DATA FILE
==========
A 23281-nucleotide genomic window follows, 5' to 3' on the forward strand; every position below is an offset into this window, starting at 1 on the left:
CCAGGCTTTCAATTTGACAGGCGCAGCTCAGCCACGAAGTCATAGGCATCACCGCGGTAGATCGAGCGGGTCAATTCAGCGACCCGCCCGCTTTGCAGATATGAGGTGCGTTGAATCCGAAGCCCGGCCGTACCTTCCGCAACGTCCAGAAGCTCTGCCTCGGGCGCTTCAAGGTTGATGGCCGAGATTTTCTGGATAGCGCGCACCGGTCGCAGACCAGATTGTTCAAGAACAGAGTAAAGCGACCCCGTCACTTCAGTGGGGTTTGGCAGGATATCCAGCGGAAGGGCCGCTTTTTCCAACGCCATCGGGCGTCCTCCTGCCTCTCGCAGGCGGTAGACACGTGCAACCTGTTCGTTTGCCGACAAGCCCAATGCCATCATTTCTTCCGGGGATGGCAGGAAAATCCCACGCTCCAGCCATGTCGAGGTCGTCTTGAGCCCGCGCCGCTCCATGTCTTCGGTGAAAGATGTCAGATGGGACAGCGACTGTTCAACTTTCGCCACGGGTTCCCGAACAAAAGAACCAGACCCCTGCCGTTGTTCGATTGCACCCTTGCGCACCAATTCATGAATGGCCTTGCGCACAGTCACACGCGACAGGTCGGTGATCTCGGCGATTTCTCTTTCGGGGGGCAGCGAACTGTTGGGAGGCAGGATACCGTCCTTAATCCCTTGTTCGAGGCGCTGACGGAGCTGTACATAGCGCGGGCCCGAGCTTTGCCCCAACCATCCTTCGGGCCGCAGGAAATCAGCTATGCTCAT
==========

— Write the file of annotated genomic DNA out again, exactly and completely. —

A 23281-nucleotide genomic window follows, 5' to 3' on the forward strand; every position below is an offset into this window, starting at 1 on the left:
CCAGGCTTTCAATTTGACAGGCGCAGCTCAGCCACGAAGTCATAGGCATCACCGCGGTAGATCGAGCGGGTCAATTCAGCGACCCGCCCGCTTTGCAGATATGAGGTGCGTTGAATCCGAAGCCCGGCCGTACCTTCCGCAACGTCCAGAAGCTCTGCCTCGGGCGCTTCAAGGTTGATGGCCGAGATTTTCTGGATAGCGCGCACCGGTCGCAGACCAGATTGTTCAAGAACAGAGTAAAGCGACCCCGTCACTTCAGTGGGGTTTGGCAGGATATCCAGCGGAAGGGCCGCTTTTTCCAACGCCATCGGGCGTCCTCCTGCCTCTCGCAGGCGGTAGACACGTGCAACCTGTTCGTTTGCCGACAAGCCCAATGCCATCATTTCTTCCGGGGATGGCAGGAAAATCCCACGCTCCAGCCATGTCGAGGTCGTCTTGAGCCCGCGCCGCTCCATGTCTTCGGTGAAAGATGTCAGATGGGACAGCGACTGTTCAACTTTCGCCACGGGTTCCCGAACAAAAGAACCAGACCCCTGCCGTTGTTCGATTGCACCCTTGCGCACCAATTCATGAATGGCCTTGCGCACAGTCACACGCGACAGGTCGGTGATCTCGGCGATTTCTCTTTCGGGGGGCAGCGAACTGTTGGGAGGCAGGATACCGTCCTTAATCCCTTGTTCGAGGCGCTGACGGAGCTGTACATAGCGCGGGCCCGAGCTTTGCCCCAACCATCCTTCGGGCCGCAGGAAATCAGCTATGCTCAT